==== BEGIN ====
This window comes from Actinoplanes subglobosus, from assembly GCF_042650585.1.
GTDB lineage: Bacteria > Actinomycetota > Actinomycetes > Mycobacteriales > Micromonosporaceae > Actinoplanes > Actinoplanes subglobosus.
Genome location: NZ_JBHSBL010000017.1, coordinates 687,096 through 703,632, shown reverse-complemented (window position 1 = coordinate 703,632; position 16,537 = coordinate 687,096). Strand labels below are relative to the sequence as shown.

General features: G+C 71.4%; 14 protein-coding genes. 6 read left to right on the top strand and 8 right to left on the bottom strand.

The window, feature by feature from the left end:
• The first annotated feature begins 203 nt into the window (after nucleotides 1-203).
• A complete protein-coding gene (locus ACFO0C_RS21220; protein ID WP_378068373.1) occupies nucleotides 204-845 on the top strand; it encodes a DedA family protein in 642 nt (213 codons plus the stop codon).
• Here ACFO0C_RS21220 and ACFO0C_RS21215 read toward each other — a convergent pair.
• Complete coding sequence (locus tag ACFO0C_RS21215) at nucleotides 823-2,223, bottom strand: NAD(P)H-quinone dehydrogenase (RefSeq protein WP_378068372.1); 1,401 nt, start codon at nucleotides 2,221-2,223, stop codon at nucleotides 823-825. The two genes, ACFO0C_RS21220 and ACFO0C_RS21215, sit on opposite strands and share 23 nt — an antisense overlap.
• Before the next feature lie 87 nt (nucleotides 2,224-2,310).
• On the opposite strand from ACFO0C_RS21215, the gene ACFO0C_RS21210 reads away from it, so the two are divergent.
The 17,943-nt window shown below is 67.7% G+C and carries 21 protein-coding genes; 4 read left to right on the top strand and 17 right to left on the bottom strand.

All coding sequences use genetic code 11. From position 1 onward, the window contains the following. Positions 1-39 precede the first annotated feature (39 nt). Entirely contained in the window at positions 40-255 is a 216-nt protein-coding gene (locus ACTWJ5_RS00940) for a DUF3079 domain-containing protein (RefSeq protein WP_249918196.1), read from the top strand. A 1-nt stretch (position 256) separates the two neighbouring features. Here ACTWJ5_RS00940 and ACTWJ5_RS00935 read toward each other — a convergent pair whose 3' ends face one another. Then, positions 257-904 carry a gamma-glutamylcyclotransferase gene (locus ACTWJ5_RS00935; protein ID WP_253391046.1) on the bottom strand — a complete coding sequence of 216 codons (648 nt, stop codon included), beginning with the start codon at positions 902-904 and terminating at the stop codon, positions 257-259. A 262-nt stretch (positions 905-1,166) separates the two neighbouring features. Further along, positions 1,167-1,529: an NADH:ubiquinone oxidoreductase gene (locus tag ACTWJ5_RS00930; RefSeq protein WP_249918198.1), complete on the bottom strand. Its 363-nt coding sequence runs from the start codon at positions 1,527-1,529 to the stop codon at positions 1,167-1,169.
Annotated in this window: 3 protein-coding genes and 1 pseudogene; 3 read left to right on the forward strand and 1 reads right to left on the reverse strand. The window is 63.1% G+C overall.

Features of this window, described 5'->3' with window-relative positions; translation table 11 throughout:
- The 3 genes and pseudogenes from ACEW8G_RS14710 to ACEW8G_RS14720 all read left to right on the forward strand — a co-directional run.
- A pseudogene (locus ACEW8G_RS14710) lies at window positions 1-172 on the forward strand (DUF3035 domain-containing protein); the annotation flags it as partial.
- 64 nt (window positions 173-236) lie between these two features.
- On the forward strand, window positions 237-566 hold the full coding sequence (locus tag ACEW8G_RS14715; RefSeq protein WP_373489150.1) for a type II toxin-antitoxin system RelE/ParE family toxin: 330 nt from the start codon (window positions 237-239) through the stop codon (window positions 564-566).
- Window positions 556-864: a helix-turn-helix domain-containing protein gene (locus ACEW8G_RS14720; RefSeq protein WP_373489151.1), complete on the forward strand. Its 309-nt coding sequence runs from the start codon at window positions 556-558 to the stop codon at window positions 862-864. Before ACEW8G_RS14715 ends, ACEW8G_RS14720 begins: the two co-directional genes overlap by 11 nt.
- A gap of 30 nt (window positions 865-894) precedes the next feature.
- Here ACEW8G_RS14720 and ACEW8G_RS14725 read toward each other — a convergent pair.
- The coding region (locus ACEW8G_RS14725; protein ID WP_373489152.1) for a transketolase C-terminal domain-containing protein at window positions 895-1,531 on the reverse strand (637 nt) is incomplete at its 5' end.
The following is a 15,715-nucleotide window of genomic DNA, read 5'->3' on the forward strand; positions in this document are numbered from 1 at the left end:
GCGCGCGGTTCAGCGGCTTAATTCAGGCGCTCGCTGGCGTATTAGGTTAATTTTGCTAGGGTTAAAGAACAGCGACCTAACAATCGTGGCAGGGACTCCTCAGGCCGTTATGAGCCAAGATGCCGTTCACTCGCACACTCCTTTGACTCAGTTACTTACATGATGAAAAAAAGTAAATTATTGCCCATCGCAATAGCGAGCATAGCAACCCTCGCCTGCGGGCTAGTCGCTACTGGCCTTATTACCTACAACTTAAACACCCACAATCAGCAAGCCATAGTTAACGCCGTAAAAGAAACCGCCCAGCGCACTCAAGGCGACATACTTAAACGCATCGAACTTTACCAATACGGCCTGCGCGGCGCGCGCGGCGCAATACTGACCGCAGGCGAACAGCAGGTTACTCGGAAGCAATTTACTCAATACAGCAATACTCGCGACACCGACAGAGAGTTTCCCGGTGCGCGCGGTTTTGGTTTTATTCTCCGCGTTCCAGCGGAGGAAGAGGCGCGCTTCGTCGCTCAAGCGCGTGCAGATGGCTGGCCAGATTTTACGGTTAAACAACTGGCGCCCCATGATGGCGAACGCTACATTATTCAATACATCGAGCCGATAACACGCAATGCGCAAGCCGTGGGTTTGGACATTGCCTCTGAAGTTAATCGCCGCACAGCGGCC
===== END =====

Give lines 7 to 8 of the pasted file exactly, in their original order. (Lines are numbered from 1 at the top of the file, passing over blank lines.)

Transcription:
• A complete protein-coding gene (locus ACFO0C_RS21220; protein ID WP_378068373.1) occupies nucleotides 204-845 on the top strand; it encodes a DedA family protein in 642 nt (213 codons plus the stop codon).
• Here ACFO0C_RS21220 and ACFO0C_RS21215 read toward each other — a convergent pair.